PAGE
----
Westword

Dear Stoner: I broke my femur a while ago and still have problems, thanks to an unsuccessful surgery. I use recreational marijuana  for pain, but is it worth it to get my medical card? Better products? Service?
Creak

Dear Creak: With a Colorado medical card, you’ll have access to stronger products, more attentive service and — perhaps most important — cheaper prices. WAY cheaper prices. Next time you’re in a shop with separate medical and recreational menus, compare the prices; you might be shocked. Medical flower and edibles are sometimes half the price of their recreational counterparts, and most medical dispensaries have lucrative member deals if you sign over your caregiver rights (that is, if you don’t want your own plants or a private caregiver — both worth considering). And the state sales taxes on MMJ are 10 percent lower than they are on the rec side, which adds up when you’re paying $40 for an eighth.

lee_roy_strainHerbert Fuego

I’ve always preferred smoking flower to concentrates, but I’m starting to miss the dumbfounded highs of my rookie year, when one bowl of chronic had me laughing at Good Burger and eating 24 Bagel Bites in minutes.
Now, even after a full joint, I’m usually still worrying if I was the person my boss was referring to in an irate e-mail about picking up the slack this quarter.
That’s why I was pleased to find a new friend who gives me the carefree, Taco Bell-inspiring high of my youth. His name is Lee Roy, and he’s an indica.

A must-try for anyone who likes OGs, Rare Dankness’s Lee Roy is a cross of Triangle Kush, a heavy indica with Chemdawg origins, and Rare Dankness #2, a phenotype of the popular Rare Dankness #1, which carries Ghost OG, Chemdawg and Triangle Kush genetics. I won’t bore you with all the back-crossing inbreeding details, but the innovative process resulted in one of the Colorado breeder’s most potent hybrids.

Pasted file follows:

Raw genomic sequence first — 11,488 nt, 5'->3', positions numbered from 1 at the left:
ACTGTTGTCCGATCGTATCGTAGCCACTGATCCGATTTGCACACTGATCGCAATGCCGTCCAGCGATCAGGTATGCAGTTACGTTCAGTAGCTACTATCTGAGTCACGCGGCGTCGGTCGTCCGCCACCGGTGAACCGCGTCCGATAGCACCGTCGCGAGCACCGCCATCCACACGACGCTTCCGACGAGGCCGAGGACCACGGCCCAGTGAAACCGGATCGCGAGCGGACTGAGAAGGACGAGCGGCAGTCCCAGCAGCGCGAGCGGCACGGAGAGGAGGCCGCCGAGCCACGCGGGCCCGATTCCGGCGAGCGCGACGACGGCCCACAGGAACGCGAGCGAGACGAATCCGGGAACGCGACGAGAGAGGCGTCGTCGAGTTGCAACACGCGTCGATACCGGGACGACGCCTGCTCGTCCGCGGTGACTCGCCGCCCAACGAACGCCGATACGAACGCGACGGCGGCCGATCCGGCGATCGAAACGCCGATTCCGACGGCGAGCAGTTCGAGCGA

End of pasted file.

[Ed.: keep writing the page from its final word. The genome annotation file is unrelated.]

ask_a_stonerWestword

Dear Stoner: My roommate and I were thinking about getting into growing. I own the house and am learning about equipment, but what are some good strains to start with? Are some better for beginners than others?
New Jack

Dear Jack: Treat growing cannabis like cooking: Some dishes are easier than others. There are so many factors that can make one strain more difficult than another, including vegetation and flowering time, reaction to trimming, resilience against pests, temperature and light changes, and much more. Only experience will help you control these variables with different strains, but some are definitely more low-maintenance than others.

grapefuit_durbanHerbert Fuego

Did you know that we’ve learned more about space than we have about cannabis? I totally just made that up, but the point remains: There are too many uncharted strains out there. We come across a new species of pot much more often than an astronomer discovers some black hole, and the origins of some of these strains are just as dark. So it’s always nice to come across something new whose origins are relatively easy to trace, especially when the strain is as bomb as Grapefruit Durban.

I stumbled on Grapefruit Durban almost two years ago. It’s been around town since at least late 2014 and seems to be a Colorado-only strain on the commercial side, as there is little information about it online other than its infrequent appearances on a few Denver menus. With such a straightforward name, though, the strain’s genetics are easy to determine.

For the uninitiated, Grapefruit Durban is bred from Grapefruit and Durban Poison strains — two of my favorite sativas, thanks to the instant energy they bring. Grapefruit, bred from Cinderella 99 and an unknown auto-flowering sativa, is beloved for its heavy citrus, tropical aromas and relatively easy growing process. Durban Poison, a landrace sativa I write about often, is one of Colorado’s most popular, with a sweet, skunky flavor and intense head high.